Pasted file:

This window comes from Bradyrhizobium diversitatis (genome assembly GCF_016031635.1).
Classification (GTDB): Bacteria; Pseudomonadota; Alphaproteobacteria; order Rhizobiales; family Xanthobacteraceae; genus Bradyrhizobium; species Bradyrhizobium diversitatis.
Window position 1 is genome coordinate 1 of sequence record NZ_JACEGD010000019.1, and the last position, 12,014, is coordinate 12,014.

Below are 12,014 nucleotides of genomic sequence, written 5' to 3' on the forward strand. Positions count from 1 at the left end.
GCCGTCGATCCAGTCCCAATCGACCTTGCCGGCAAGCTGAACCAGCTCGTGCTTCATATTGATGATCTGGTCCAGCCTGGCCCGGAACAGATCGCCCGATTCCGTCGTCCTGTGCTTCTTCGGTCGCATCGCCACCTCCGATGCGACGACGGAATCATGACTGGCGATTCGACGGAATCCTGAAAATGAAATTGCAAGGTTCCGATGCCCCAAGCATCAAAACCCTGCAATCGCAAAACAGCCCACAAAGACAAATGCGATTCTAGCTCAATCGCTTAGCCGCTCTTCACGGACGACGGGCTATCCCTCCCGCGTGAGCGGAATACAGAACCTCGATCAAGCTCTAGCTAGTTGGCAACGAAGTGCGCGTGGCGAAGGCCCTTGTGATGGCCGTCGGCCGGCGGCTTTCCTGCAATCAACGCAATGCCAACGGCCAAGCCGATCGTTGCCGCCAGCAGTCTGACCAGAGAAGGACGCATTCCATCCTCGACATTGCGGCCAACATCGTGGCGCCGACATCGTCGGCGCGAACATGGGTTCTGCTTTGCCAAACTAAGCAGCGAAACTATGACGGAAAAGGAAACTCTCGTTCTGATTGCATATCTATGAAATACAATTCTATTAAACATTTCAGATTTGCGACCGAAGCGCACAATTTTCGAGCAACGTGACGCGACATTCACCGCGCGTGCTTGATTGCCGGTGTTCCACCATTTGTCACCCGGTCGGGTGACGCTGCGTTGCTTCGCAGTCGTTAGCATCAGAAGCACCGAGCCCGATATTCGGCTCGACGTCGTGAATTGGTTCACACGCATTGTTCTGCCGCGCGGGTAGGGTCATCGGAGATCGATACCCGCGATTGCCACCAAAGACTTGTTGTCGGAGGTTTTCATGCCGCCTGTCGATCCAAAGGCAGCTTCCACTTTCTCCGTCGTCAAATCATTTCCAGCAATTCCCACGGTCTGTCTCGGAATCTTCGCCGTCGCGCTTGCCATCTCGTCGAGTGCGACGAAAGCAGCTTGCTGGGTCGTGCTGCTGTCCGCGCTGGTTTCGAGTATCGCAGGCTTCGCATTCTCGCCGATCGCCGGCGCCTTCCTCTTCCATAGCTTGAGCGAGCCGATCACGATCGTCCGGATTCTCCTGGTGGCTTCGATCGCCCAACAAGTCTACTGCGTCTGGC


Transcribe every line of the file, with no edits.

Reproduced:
This window comes from Bradyrhizobium diversitatis (genome assembly GCF_016031635.1).
Classification (GTDB): Bacteria; Pseudomonadota; Alphaproteobacteria; order Rhizobiales; family Xanthobacteraceae; genus Bradyrhizobium; species Bradyrhizobium diversitatis.
Window position 1 is genome coordinate 1 of sequence record NZ_JACEGD010000019.1, and the last position, 12,014, is coordinate 12,014.

Below are 12,014 nucleotides of genomic sequence, written 5' to 3' on the forward strand. Positions count from 1 at the left end.
GCCGTCGATCCAGTCCCAATCGACCTTGCCGGCAAGCTGAACCAGCTCGTGCTTCATATTGATGATCTGGTCCAGCCTGGCCCGGAACAGATCGCCCGATTCCGTCGTCCTGTGCTTCTTCGGTCGCATCGCCACCTCCGATGCGACGACGGAATCATGACTGGCGATTCGACGGAATCCTGAAAATGAAATTGCAAGGTTCCGATGCCCCAAGCATCAAAACCCTGCAATCGCAAAACAGCCCACAAAGACAAATGCGATTCTAGCTCAATCGCTTAGCCGCTCTTCACGGACGACGGGCTATCCCTCCCGCGTGAGCGGAATACAGAACCTCGATCAAGCTCTAGCTAGTTGGCAACGAAGTGCGCGTGGCGAAGGCCCTTGTGATGGCCGTCGGCCGGCGGCTTTCCTGCAATCAACGCAATGCCAACGGCCAAGCCGATCGTTGCCGCCAGCAGTCTGACCAGAGAAGGACGCATTCCATCCTCGACATTGCGGCCAACATCGTGGCGCCGACATCGTCGGCGCGAACATGGGTTCTGCTTTGCCAAACTAAGCAGCGAAACTATGACGGAAAAGGAAACTCTCGTTCTGATTGCATATCTATGAAATACAATTCTATTAAACATTTCAGATTTGCGACCGAAGCGCACAATTTTCGAGCAACGTGACGCGACATTCACCGCGCGTGCTTGATTGCCGGTGTTCCACCATTTGTCACCCGGTCGGGTGACGCTGCGTTGCTTCGCAGTCGTTAGCATCAGAAGCACCGAGCCCGATATTCGGCTCGACGTCGTGAATTGGTTCACACGCATTGTTCTGCCGCGCGGGTAGGGTCATCGGAGATCGATACCCGCGATTGCCACCAAAGACTTGTTGTCGGAGGTTTTCATGCCGCCTGTCGATCCAAAGGCAGCTTCCACTTTCTCCGTCGTCAAATCATTTCCAGCAATTCCCACGGTCTGTCTCGGAATCTTCGCCGTCGCGCTTGCCATCTCGTCGAGTGCGACGAAAGCAGCTTGCTGGGTCGTGCTGCTGTCCGCGCTGGTTTCGAGTATCGCAGGCTTCGCATTCTCGCCGATCGCCGGCGCCTTCCTCTTCCATAGCTTGAGCGAGCCGATCACGATCGTCCGGATTCTCCTGGTGGCTTCGATCGCCCAACAAGTCTACTGCGTCTGGC